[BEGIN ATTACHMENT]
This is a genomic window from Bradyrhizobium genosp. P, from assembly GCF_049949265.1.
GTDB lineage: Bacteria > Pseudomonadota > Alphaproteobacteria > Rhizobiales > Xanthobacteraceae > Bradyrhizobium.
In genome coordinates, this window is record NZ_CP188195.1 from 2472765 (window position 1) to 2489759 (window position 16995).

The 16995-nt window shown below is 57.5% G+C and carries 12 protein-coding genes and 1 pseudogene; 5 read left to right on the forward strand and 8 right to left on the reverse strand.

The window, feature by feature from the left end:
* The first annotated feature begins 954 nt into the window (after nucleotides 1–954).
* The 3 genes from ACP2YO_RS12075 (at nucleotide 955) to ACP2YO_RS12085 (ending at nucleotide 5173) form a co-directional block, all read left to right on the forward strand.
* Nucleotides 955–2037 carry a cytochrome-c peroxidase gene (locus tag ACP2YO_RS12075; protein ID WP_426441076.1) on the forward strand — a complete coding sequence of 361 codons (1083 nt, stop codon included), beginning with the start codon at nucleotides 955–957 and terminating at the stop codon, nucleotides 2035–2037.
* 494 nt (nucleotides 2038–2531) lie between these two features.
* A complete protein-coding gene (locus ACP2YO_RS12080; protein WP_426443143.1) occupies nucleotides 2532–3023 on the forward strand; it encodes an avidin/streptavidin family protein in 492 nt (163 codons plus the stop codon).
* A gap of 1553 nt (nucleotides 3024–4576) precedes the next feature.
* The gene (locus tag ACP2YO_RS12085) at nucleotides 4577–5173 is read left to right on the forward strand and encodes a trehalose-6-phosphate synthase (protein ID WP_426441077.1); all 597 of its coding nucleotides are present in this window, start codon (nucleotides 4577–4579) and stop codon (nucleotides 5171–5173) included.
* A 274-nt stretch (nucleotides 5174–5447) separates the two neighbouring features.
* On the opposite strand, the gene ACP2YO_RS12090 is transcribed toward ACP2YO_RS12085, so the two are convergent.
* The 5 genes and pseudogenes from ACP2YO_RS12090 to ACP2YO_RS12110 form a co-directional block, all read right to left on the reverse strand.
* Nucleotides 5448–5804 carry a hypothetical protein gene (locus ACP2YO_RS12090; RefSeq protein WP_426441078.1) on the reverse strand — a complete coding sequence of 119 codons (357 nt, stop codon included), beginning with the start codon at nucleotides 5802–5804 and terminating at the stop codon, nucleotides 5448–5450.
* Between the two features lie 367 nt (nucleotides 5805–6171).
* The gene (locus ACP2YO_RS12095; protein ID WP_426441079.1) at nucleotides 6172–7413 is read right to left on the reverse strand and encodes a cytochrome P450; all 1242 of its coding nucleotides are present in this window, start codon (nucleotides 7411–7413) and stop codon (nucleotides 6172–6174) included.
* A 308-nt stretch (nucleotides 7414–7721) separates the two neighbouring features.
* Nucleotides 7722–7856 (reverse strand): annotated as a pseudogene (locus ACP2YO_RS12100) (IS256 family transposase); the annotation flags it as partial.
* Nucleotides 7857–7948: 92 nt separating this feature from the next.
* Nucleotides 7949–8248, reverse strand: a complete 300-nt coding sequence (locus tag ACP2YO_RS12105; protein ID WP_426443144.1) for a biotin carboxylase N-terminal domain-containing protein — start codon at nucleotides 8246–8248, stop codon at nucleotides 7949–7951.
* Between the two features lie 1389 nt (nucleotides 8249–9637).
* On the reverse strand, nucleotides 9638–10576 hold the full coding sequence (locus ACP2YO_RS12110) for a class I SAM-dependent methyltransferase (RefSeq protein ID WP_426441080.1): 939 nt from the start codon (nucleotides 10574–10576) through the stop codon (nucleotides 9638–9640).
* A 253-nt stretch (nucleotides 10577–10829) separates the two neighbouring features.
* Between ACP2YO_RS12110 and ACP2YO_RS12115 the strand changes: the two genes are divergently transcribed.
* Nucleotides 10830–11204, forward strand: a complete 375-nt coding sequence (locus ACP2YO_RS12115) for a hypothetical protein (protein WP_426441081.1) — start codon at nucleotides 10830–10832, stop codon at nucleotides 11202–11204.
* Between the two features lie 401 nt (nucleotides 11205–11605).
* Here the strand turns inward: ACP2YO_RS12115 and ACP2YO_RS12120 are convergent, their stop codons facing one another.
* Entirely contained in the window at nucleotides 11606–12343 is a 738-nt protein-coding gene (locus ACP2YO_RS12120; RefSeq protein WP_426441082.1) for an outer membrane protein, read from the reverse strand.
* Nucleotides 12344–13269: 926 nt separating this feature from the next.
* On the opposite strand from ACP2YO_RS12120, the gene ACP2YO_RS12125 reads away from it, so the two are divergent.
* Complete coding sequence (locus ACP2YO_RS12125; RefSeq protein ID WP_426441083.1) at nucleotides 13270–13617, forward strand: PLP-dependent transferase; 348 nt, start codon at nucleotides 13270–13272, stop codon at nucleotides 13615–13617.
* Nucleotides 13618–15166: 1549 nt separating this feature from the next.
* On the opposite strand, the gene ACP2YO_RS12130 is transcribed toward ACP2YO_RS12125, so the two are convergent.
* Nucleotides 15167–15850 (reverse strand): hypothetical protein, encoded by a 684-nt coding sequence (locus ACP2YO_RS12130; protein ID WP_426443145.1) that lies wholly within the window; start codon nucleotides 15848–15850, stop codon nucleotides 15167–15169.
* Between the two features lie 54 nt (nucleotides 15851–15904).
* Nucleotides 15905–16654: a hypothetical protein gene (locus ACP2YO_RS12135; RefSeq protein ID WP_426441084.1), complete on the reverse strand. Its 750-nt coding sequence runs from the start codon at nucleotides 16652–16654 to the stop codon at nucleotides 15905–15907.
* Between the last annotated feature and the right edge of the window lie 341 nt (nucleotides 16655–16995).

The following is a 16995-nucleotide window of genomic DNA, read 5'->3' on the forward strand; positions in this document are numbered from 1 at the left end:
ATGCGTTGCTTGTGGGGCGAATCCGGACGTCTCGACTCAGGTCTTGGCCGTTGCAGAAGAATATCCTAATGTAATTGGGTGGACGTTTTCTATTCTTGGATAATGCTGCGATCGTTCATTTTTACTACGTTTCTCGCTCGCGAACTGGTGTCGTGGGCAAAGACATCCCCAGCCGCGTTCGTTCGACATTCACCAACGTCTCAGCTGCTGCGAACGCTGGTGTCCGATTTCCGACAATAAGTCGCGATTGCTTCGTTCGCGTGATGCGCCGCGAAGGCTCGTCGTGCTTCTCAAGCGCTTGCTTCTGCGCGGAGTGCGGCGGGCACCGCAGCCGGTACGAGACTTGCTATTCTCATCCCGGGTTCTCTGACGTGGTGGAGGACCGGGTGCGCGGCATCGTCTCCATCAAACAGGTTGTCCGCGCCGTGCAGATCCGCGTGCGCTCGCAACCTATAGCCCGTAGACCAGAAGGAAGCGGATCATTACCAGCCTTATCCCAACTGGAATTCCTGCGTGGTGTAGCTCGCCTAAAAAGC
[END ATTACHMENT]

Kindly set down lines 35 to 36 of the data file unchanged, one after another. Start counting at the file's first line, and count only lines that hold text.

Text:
* On the opposite strand, the gene ACP2YO_RS12130 is transcribed toward ACP2YO_RS12125, so the two are convergent.
* Nucleotides 15167–15850 (reverse strand): hypothetical protein, encoded by a 684-nt coding sequence (locus ACP2YO_RS12130; protein ID WP_426443145.1) that lies wholly within the window; start codon nucleotides 15848–15850, stop codon nucleotides 15167–15169.